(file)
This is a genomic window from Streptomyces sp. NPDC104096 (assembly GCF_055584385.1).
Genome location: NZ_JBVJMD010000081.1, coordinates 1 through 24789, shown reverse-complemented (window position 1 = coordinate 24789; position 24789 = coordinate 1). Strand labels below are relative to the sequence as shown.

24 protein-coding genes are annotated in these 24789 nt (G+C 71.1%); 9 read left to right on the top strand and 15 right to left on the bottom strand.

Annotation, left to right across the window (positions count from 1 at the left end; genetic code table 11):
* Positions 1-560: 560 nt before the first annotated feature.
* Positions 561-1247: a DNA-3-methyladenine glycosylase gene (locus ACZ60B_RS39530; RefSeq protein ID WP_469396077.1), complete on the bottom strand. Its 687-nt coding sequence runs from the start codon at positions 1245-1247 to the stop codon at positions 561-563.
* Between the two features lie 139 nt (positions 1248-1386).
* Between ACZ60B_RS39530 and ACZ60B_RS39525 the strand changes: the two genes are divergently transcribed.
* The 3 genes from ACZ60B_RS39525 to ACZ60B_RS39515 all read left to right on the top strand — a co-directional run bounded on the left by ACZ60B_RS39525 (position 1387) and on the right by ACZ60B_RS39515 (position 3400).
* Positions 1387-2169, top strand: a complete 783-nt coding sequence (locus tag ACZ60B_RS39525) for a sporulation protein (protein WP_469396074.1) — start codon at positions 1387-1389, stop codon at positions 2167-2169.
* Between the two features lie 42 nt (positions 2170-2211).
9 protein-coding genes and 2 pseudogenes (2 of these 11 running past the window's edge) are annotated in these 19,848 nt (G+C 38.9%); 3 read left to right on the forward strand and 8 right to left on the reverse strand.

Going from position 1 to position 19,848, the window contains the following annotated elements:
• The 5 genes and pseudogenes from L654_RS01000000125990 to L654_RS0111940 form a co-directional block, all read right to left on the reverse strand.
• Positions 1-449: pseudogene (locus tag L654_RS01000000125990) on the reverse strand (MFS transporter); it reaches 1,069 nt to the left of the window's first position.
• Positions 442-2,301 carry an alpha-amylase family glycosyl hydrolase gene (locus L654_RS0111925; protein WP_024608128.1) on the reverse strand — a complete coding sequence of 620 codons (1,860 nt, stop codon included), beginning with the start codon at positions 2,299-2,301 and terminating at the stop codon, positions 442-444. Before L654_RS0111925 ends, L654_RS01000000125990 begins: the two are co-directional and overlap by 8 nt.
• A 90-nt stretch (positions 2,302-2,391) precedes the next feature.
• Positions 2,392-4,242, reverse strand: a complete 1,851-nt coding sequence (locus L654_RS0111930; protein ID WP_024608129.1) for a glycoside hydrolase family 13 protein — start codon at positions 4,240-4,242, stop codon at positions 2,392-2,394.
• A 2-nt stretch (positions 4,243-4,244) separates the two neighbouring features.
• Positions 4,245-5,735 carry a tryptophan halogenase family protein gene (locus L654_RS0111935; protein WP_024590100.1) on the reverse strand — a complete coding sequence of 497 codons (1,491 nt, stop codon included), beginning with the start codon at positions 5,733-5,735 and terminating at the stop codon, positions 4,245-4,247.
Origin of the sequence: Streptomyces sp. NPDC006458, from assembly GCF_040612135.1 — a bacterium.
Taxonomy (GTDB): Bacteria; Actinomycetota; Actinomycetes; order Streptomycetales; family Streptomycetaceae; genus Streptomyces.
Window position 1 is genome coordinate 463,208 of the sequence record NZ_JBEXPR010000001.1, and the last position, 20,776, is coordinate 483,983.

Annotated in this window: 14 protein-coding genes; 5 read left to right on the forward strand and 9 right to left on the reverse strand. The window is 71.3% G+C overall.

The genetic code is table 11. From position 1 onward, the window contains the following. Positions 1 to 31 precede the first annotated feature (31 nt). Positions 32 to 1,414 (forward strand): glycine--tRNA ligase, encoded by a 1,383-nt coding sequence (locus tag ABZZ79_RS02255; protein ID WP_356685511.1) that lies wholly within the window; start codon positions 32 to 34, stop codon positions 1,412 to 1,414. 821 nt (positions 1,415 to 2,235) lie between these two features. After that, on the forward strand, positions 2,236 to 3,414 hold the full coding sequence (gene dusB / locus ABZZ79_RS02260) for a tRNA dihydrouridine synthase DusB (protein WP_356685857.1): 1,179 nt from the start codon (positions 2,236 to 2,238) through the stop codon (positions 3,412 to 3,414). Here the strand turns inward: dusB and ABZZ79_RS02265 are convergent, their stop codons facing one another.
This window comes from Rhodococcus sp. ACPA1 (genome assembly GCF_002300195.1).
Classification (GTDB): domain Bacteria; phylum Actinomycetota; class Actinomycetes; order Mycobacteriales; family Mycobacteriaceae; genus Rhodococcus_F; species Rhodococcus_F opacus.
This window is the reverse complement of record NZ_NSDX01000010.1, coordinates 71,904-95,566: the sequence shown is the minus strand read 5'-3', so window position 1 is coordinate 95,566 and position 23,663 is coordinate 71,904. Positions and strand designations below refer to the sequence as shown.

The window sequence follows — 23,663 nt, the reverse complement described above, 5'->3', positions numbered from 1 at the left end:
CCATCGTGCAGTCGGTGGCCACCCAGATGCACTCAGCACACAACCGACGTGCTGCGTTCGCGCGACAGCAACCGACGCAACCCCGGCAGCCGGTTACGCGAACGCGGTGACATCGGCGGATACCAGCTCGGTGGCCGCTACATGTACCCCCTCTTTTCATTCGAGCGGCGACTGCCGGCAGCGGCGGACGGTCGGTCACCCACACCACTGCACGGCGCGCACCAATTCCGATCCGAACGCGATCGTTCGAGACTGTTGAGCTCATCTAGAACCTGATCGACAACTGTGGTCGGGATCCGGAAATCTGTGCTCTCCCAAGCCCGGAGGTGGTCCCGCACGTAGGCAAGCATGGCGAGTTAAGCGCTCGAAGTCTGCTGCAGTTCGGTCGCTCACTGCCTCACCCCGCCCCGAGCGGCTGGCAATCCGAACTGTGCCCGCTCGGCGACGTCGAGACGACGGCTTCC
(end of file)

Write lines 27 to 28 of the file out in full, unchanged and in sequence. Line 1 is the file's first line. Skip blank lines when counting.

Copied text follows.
Classification (GTDB): domain Bacteria; phylum Actinomycetota; class Actinomycetes; order Mycobacteriales; family Mycobacteriaceae; genus Rhodococcus_F; species Rhodococcus_F opacus.
This window is the reverse complement of record NZ_NSDX01000010.1, coordinates 71,904-95,566: the sequence shown is the minus strand read 5'-3', so window position 1 is coordinate 95,566 and position 23,663 is coordinate 71,904. Positions and strand designations below refer to the sequence as shown.